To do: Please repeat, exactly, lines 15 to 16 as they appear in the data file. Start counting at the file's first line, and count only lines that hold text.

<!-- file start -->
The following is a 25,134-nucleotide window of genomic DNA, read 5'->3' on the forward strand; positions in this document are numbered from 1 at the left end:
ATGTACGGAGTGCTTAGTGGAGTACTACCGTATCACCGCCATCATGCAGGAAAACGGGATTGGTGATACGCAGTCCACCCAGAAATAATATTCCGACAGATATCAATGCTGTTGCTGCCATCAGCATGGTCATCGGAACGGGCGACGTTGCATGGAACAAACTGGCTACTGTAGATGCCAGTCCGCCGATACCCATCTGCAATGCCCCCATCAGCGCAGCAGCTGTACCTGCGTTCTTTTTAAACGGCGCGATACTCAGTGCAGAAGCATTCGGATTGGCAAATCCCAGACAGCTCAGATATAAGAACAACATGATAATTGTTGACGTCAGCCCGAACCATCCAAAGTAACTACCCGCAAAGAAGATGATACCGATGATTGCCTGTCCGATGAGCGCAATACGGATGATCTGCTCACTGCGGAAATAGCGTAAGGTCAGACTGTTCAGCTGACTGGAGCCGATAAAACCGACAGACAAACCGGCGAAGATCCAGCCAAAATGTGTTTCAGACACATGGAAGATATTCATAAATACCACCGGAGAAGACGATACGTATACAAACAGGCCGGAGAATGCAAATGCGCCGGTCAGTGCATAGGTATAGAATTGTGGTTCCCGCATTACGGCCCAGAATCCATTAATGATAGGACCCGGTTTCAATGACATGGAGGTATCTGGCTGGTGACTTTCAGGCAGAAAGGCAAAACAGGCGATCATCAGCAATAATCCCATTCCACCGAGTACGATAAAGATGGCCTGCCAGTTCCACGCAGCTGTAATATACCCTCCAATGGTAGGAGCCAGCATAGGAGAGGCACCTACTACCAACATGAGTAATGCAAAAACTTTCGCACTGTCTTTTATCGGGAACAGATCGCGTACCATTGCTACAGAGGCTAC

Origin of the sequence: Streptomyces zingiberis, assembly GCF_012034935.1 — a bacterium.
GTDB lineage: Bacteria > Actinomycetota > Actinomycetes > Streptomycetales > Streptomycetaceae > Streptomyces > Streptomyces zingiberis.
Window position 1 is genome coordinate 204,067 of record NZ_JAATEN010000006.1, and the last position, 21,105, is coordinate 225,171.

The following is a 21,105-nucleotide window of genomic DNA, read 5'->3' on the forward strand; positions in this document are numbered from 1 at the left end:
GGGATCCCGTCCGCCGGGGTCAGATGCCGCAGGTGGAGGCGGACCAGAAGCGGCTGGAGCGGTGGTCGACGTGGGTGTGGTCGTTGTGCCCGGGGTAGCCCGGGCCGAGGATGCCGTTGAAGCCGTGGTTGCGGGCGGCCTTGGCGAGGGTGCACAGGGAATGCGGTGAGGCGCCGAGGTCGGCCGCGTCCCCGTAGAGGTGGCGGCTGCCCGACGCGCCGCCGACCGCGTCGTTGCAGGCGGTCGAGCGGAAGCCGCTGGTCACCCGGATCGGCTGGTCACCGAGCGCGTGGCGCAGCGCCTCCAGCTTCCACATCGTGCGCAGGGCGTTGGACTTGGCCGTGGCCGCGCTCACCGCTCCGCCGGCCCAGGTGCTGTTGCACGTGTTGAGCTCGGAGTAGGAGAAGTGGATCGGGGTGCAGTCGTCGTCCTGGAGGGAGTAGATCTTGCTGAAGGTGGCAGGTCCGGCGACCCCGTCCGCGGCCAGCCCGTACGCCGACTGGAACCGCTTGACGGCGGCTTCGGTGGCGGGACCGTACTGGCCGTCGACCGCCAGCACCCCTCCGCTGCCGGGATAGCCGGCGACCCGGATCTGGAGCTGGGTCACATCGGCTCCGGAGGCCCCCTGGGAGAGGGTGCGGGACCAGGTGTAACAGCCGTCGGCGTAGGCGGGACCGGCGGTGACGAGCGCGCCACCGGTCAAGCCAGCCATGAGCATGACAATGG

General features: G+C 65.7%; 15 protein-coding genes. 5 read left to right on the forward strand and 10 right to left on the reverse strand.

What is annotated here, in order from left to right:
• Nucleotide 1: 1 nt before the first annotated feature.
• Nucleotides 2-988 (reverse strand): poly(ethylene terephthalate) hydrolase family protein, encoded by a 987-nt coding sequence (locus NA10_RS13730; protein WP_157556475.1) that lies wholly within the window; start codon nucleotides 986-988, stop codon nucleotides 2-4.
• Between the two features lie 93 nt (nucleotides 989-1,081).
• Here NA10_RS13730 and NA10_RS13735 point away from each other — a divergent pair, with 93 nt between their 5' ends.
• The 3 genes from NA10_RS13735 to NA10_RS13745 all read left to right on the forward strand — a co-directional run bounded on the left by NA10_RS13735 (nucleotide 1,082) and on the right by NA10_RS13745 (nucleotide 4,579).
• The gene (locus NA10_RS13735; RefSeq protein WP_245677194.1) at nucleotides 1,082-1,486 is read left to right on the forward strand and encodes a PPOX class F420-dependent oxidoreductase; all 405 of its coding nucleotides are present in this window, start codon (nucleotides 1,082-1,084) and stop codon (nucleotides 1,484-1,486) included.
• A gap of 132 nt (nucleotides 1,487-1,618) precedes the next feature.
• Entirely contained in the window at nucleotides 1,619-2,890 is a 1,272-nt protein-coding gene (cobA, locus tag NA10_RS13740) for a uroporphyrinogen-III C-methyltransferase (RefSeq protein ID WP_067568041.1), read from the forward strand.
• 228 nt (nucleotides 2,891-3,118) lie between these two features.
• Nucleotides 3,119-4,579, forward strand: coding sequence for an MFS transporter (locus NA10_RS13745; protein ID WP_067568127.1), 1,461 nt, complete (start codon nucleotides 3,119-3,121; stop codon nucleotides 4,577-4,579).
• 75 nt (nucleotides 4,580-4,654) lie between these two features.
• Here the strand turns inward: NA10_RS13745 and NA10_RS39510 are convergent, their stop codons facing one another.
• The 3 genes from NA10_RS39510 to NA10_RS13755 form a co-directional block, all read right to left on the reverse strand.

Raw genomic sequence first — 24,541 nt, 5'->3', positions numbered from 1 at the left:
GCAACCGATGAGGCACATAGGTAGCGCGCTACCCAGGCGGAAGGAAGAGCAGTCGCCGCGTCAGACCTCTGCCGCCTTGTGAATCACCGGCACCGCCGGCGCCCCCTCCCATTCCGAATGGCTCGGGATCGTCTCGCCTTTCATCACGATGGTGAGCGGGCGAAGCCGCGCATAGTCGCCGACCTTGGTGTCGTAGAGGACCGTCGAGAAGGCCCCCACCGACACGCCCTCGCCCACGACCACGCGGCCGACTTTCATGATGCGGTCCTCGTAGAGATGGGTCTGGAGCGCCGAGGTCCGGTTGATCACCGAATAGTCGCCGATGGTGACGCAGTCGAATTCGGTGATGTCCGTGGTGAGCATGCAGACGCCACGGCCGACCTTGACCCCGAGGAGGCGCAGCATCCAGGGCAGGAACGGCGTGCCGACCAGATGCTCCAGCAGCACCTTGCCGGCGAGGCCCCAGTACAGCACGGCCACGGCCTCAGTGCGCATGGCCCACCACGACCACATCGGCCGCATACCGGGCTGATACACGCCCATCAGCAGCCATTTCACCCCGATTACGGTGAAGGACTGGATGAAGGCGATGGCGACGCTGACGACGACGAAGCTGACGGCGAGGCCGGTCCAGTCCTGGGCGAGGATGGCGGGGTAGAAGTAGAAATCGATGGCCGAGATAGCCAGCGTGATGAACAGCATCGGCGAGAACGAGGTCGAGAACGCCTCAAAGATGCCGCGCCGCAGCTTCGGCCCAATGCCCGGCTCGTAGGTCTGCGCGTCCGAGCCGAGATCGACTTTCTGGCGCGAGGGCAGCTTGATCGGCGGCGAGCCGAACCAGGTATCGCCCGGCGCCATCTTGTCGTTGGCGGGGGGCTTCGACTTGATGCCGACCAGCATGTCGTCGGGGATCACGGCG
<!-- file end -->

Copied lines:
• The gene (locus NA10_RS13735; RefSeq protein WP_245677194.1) at nucleotides 1,082-1,486 is read left to right on the forward strand and encodes a PPOX class F420-dependent oxidoreductase; all 405 of its coding nucleotides are present in this window, start codon (nucleotides 1,082-1,084) and stop codon (nucleotides 1,484-1,486) included.
• A gap of 132 nt (nucleotides 1,487-1,618) precedes the next feature.